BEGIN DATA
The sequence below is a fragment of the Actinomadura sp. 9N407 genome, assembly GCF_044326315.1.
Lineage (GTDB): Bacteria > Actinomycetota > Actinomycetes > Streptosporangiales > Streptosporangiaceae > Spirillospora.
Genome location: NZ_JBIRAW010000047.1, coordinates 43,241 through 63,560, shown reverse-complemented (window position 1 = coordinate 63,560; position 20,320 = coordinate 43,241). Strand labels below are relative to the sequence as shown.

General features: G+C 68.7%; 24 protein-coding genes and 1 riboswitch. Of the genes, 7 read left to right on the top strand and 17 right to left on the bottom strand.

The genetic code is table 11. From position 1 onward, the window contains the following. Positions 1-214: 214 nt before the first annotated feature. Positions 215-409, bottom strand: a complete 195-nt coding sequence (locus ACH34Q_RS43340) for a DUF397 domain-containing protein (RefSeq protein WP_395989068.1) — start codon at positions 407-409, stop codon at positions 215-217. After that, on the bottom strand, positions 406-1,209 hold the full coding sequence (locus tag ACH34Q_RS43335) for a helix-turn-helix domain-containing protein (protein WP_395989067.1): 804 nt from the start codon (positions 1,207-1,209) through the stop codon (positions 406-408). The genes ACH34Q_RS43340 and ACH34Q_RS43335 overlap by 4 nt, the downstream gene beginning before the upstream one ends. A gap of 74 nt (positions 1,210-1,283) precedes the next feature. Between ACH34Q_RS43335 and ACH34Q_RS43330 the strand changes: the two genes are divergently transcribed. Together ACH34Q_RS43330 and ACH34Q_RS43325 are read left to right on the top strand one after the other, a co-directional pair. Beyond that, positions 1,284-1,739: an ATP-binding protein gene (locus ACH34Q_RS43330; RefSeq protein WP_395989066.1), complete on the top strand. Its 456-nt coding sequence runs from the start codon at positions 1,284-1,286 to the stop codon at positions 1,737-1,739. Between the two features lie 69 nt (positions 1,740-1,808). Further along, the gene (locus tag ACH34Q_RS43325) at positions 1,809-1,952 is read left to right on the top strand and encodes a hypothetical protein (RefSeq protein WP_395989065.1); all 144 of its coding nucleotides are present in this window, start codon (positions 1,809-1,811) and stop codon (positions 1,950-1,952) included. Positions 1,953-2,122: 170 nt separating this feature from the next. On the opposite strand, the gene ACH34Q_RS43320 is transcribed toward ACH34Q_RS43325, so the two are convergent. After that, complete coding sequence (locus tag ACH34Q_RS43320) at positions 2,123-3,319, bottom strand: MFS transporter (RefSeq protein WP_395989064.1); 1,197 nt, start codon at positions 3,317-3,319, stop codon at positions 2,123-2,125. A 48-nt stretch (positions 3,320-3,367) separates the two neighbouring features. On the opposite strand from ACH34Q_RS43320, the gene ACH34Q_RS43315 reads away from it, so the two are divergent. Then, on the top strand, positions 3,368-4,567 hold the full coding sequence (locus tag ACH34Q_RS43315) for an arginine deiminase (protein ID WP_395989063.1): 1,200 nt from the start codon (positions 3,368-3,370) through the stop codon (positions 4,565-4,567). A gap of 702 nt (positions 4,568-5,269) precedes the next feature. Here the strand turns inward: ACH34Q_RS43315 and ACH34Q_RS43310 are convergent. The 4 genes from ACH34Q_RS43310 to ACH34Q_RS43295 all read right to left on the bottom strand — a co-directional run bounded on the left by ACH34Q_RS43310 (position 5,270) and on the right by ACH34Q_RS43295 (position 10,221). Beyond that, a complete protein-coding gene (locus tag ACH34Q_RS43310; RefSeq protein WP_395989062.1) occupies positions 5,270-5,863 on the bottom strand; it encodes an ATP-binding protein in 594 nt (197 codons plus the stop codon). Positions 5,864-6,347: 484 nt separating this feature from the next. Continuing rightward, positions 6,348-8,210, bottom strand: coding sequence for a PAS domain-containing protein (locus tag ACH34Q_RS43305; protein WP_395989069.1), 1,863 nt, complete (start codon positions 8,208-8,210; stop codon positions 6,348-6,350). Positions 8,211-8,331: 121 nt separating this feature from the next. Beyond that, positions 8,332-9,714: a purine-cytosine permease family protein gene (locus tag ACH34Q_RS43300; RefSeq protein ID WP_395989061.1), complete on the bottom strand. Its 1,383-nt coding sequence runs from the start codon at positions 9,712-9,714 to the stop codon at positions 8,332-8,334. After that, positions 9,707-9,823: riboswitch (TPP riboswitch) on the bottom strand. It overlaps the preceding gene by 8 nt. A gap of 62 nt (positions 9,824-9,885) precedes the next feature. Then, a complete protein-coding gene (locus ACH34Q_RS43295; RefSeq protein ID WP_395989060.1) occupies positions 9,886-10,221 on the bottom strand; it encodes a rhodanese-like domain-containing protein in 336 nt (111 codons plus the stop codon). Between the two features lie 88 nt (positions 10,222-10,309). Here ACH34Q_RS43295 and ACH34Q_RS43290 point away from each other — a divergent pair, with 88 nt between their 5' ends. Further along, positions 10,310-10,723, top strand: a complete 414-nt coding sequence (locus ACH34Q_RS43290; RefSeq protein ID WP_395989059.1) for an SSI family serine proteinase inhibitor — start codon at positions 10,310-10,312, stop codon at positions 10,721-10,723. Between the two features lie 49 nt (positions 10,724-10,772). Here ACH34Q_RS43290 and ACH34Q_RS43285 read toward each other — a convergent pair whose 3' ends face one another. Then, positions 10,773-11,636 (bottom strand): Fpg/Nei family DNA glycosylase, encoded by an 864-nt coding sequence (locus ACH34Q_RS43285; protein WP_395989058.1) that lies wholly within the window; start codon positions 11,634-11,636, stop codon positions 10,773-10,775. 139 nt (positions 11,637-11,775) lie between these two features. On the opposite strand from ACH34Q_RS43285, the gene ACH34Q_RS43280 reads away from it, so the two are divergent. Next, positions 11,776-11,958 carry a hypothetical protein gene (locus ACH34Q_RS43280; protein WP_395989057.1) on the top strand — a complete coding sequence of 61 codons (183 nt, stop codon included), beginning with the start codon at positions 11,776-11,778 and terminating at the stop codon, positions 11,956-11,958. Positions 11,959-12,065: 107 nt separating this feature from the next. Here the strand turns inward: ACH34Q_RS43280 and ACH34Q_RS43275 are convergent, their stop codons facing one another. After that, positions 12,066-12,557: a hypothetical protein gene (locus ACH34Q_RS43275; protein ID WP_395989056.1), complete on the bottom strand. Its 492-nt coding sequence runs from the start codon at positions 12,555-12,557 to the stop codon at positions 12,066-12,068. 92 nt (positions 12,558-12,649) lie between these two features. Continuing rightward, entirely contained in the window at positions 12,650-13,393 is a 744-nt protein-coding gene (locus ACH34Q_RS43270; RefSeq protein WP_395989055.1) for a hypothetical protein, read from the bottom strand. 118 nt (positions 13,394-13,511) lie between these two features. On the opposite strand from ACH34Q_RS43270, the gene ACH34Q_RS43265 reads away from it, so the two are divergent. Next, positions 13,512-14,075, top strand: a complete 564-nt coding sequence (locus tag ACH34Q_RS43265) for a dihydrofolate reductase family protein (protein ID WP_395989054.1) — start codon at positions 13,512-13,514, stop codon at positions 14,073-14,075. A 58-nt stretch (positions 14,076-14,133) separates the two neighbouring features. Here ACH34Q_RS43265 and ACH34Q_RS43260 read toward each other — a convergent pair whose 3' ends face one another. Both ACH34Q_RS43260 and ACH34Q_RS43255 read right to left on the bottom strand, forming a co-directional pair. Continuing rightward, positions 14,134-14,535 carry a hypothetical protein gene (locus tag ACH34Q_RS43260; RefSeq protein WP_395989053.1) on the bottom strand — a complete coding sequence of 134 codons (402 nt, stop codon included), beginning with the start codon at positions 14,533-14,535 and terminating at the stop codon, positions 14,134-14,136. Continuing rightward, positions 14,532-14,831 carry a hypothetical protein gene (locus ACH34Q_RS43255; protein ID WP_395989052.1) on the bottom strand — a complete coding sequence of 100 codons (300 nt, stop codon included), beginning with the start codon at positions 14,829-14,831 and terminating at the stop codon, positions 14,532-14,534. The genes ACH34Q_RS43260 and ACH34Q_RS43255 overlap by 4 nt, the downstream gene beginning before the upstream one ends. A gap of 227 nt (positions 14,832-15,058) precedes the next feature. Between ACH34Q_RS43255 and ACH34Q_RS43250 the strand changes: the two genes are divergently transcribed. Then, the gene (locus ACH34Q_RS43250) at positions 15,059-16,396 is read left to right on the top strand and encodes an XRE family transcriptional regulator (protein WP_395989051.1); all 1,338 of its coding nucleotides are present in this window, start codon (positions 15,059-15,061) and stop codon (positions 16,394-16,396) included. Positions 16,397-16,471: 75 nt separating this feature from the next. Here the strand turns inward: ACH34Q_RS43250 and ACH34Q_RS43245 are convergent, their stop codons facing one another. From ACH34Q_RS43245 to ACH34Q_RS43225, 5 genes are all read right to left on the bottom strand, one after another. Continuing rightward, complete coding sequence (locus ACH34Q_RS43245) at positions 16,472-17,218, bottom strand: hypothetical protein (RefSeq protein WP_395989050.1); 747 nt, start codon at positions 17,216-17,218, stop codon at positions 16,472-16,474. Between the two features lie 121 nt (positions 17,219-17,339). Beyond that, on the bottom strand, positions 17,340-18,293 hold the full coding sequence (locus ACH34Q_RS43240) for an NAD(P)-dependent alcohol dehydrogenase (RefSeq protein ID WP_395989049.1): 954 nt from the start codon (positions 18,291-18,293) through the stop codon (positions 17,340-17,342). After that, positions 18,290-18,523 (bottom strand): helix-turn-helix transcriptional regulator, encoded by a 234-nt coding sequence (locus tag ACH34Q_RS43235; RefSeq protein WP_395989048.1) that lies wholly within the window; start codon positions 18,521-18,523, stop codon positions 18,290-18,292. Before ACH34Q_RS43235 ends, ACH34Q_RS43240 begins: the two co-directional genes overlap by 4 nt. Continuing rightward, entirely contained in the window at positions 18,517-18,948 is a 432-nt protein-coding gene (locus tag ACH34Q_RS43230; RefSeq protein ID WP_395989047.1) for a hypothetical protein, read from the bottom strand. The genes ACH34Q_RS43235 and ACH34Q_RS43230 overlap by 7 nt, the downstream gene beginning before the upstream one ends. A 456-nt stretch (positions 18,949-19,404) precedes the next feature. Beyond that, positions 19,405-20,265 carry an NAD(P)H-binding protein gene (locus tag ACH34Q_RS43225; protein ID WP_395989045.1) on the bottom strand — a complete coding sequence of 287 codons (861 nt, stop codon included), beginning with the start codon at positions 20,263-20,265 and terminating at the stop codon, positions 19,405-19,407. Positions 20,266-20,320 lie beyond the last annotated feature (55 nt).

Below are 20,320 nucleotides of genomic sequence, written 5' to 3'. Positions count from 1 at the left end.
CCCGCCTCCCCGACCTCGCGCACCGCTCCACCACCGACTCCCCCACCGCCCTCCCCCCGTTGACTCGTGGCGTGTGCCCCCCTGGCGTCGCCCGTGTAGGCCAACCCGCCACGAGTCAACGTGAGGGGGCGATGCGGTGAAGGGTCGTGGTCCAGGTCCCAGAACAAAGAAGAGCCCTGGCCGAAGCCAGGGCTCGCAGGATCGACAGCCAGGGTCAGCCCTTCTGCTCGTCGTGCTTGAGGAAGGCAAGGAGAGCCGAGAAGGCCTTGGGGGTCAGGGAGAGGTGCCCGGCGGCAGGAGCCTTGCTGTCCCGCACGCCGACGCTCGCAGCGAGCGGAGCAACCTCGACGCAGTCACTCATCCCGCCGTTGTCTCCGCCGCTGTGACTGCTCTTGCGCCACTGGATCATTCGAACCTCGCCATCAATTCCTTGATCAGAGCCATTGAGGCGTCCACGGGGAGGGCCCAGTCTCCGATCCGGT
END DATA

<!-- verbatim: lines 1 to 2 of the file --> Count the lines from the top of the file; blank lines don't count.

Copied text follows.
The sequence below is a fragment of the Actinomadura sp. 9N407 genome, assembly GCF_044326315.1.
Lineage (GTDB): Bacteria > Actinomycetota > Actinomycetes > Streptosporangiales > Streptosporangiaceae > Spirillospora.